Since 1990, the federal government has placed a stranglehold on the forest industry in Oregon and Washington and California in order to save a species of bird, Strix occidentalis caurina, better known as the Northern spotted owl.
The program has not been successful, experts tell us, with spotted owls declining 40 percent over the last 25 years. Meanwhile, the common striped barred owl, Strix varia, has horned in on the spotted owl territory. It’s a more aggressive bird.
Why, call the barred owl an “invasive species” and shoot the interlopers, of course!
The slaughter, approved over a year ago, is now going forward, at the cost of a million dollars per year.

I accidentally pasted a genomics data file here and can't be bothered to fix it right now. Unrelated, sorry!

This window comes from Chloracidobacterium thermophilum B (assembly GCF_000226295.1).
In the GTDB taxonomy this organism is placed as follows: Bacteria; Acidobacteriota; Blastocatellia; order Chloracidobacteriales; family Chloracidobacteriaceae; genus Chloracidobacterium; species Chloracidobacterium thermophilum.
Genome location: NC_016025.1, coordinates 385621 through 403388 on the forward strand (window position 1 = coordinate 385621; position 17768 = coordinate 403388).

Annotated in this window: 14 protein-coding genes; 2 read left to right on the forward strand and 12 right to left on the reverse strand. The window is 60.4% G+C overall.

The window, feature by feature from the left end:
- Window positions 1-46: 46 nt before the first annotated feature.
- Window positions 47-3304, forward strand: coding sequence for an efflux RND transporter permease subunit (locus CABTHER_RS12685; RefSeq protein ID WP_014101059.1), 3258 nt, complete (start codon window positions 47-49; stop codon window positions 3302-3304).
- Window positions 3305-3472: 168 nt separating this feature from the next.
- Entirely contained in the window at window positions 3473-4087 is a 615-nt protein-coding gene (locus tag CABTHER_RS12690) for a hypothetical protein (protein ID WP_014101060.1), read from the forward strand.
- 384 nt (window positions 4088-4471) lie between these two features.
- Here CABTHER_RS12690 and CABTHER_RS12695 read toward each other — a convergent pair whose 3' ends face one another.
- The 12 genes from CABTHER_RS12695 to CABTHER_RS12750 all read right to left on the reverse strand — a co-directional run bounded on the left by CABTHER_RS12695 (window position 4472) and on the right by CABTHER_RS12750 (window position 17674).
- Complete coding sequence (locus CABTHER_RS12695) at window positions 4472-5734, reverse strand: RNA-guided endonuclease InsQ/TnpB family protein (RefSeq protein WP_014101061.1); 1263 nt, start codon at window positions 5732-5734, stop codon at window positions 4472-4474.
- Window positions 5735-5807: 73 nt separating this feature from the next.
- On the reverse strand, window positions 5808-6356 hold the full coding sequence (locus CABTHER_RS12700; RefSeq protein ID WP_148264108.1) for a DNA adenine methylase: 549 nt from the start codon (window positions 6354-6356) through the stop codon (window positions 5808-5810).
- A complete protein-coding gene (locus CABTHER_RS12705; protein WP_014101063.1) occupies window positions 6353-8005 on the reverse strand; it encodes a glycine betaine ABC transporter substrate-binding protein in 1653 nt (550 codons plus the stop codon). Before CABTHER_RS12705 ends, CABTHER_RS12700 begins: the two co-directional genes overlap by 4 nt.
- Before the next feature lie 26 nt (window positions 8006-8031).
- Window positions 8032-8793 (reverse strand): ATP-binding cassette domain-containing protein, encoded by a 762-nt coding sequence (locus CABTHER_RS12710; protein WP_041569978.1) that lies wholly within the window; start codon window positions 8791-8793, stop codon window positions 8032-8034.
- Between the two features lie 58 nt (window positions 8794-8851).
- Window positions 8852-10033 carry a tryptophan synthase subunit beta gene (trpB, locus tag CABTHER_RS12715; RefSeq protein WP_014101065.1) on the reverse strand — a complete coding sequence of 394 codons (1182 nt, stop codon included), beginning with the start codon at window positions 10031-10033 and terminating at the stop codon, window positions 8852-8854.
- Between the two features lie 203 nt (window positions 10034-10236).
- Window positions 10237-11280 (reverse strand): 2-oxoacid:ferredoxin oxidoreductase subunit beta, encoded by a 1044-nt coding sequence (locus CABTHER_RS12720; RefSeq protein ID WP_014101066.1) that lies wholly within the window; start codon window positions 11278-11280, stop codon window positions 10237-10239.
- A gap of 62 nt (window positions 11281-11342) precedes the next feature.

Though the government and reporters like to call the two species of owl “distant cousins,” they apparently interbreed, and their offspring — called “sparred owls” — look just like spotted owls. You might think that this is a problem that takes care of itself, but no. On with the slaughter!
Meanwhile, as Teresa Platts of the Property and Environment Research Center notes, vast sectors of national forest remain unlogged and unmanaged, while wildfire suppression continues . . . which leads, of course, to mega-fires. Coming soon.
The ways of animal flourishing, in the wild, are not the ways of the governments that aim to protect the wild. Both are cruel, but at least one can understand the processes of nature.
This is Common Sense. I’m Paul Jacob.